Sir Roger Gale, who has been MP for North Thanet for 34 years, said MPs and other prominent figures were on a “hiding to nothing” as allegations could be made that would be almost impossible to refute.
The 74-year-old said the way claims were being reported undermined the trust between voters and MPs.
“To sell tomorrow’s chip-wrappings on the back of allegations that are unfounded, and to undermine that trust in that way, I think is despicable.”
He added: “In the context, there is no proof that I can see yet of any wrongdoing. There may be things that have been done, a hand on a knee. Fine, you know, 15 years ago that may have been acceptable where it’s not today.”

Sky News reports that a new code of conduct is to be introduced.

All Conservative elected officials and their staff will be forced to sign up to a new code of conduct, as the Westminster sex scandal continues to unfold.
Everyone from MPs to councillors will have to follow the new rules, revealed in a letter from Theresa May to Commons Speaker John Bercow.
Mrs May declared there needed to be a “serious, swift, cross-party response” to allegations of sexual harassment against MPs.
But she added the Tories had taken HR and legal advice to create a new rulebook for the party itself, which is now mandatory rather than voluntary.

And the Labour Party is also committed to act, says ITV News.

Jeremy Corbyn is to commit the Labour party to tackle the “warped and degrading” culture of sexual harassment in Westminster and beyond.
The Labour leader will use a speech today at his party’s North West conference in Blackpool to tell delegates abuse has been “hiding in plain sight” – and this must be a turning point.
The pledge follows criticism of Corbyn for appointing now suspended Labour MP Kelvin Hopkins to the shadow cabinet after allegations against him had surfaced.
He 
“categorically” denied allegations of inappropriate behaviour made against him by party activist Ava Etemadzadeh.

Budget

In other news, next week’s budget could help the housing industry, reports the Times.

Theresa May and Philip Hammond have agreed a deal to make housebuilding a centrepiece of the budget this month after crisis talks last week.
The prime minister held a “trilateral summit” on Thursday night with the chancellor and Sajid Javid, the communities secretary, in an attempt to cut through cabinet divisions over housing, and agreed there would be new money, reforms to planning and incentives for the construction industry to build homes.
The Sunday Times can also reveal that Hammond will give a boost to companies by scrapping a planned 3.9% rise in business rates, set to cost firms £1.1bn next April.

And business rates are also under the spotlight, says the Guardian.

Philip Hammond is under intense pressure from tens of thousands of UK companies to drop a planned 4% rise in business rates next year, amid warnings it would be a “tipping point” for the economy ahead of Brexit.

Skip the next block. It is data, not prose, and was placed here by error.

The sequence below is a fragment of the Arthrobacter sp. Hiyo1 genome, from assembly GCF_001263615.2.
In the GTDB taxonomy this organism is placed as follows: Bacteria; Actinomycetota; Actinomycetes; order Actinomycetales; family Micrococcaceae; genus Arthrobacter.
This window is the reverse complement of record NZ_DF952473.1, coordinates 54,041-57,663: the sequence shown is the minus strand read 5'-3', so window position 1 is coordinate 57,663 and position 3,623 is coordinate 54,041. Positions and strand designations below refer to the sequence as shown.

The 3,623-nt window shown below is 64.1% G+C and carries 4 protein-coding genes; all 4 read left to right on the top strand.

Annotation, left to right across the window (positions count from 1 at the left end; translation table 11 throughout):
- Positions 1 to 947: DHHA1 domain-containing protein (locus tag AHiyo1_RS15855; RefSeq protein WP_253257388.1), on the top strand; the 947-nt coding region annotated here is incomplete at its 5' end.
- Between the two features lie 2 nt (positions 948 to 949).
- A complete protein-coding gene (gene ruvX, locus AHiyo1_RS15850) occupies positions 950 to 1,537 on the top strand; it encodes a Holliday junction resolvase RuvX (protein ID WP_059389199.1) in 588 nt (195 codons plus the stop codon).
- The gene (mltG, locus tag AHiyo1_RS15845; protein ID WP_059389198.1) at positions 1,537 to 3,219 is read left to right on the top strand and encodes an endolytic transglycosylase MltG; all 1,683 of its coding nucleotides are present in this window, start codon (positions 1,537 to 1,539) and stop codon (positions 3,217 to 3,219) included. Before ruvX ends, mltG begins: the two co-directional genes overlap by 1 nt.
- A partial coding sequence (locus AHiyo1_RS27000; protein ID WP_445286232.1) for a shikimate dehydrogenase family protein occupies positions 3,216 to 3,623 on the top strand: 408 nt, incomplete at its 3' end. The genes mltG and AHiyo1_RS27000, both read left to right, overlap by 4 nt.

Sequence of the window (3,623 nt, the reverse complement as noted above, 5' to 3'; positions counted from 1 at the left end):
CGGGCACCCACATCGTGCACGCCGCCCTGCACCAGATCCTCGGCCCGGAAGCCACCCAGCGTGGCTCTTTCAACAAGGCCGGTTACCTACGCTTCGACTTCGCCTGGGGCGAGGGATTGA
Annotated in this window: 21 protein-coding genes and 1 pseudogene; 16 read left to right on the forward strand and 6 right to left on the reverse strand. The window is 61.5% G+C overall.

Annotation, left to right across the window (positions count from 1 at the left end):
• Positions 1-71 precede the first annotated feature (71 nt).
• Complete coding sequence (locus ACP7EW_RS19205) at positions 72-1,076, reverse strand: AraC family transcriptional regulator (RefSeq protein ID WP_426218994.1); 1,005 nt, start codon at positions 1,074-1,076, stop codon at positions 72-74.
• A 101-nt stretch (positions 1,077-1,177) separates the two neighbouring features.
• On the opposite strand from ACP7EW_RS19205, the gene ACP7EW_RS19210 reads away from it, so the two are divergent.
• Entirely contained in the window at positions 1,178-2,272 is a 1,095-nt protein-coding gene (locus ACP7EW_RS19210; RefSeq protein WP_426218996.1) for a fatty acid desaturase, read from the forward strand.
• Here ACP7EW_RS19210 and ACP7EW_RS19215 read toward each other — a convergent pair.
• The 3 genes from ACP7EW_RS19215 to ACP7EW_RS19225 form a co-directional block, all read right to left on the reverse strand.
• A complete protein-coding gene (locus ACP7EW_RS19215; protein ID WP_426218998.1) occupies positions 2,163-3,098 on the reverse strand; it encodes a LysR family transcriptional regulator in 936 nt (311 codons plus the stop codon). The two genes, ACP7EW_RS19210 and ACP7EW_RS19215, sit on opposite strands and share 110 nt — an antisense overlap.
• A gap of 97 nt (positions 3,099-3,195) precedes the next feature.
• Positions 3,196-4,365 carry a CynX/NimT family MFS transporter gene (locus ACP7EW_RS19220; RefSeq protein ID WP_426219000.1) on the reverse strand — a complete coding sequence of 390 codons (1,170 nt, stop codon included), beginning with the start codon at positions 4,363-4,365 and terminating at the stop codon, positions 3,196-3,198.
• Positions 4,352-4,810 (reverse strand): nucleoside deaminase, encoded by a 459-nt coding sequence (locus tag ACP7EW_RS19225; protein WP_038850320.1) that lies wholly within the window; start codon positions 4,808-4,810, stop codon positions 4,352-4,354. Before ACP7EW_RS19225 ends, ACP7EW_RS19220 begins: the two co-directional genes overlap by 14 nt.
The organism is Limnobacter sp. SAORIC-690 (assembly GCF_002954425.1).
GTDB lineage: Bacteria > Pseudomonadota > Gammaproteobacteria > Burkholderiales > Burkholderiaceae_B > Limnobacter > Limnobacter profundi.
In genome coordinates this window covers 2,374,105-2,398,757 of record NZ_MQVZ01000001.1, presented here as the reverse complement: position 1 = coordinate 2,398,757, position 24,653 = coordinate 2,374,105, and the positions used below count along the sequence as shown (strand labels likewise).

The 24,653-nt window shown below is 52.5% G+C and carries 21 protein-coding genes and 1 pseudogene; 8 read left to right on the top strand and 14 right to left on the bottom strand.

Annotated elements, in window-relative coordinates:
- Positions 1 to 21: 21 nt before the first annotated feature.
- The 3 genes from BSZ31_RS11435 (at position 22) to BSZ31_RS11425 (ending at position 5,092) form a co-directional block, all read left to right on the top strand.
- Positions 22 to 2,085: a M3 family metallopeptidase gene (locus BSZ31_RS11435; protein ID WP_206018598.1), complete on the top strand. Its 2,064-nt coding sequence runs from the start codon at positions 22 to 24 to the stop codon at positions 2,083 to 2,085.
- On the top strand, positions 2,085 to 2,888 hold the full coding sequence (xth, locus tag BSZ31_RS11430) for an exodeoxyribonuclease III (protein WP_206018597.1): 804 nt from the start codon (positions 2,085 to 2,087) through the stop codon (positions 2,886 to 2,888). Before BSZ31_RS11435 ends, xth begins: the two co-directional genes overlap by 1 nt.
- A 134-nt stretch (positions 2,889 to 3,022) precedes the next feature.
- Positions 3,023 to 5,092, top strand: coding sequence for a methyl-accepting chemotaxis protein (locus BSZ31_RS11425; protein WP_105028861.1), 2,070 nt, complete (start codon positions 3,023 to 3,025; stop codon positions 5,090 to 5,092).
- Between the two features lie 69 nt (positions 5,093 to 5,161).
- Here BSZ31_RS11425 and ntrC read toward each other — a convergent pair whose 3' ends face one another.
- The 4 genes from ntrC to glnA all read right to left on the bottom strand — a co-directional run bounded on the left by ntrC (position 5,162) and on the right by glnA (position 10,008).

The country’s leading business lobby groups, including the British Chambers of Commerce  (BCC), Federation of Small Businesses and British Property Federation, have joined forces in an unprecedented campaign to tell Hammond that such a rise would seriously hit investment and confidence, and could mean more firms relocating abroad in the run-up to the UK leaving the EU in March 2019.

Social care

The problems of caring for the elderly are considered by the Guardian.

Senior Tory MPs have joined calls for a government bailout of social care providers, after warnings that some will go bust as a result of a crisis over a £400m bill for back pay. Former cabinet ministers are among those concerned about the government’s failure last week to guarantee financial aid to those affected. It comes at a time when the social care sector is already under extraordinary financial pressure.
The crisis arose after a court ruled that carers staying overnight, known as sleep-in shifts, were entitled to the minimum wage, rather than a flat-rate £30 which had been paid by care providers. Charities say they had been wrongly advised by government guidance. It means some face bills for back pay covering up to six years, with many saying they will simply fold without a bailout.
After months of delay, the government announced a scheme that would give providers 15 months to calculate the amount they think they owe their workers.

Trains

Anyone wanting to get away over Christmas could have problems, says the Mail.

It’s just 51 days till Christmas, but the first signs of the traditional festive railway shutdown are already in the air.
As homesick students and workers prepare to head home to see their families, and as well-fed shoppers get ready to take advantage of Boxing Day sales, trains across the country will be out of action.
Perhaps the worst hit city is London, where there will be no trains from Charing Cross, Cannon Street Waterloo East and London Bridge stations from December 23 to New Year’s Day.
Most of the Southeastern trains affected will depart from Waterloo and Victoria stations instead as engineering works are carried out.
Between Christmas Eve and December 27, meanwhile, there will be no Great Western Railway trains departing from Paddington station, frustrating the travel plans of many of those heading west.
Between the 28th and 30th, there will also be a reduced Great Western service.
Major engineering work between Liverpool Street and the east will bring closures between December 23 and New Year’s Day.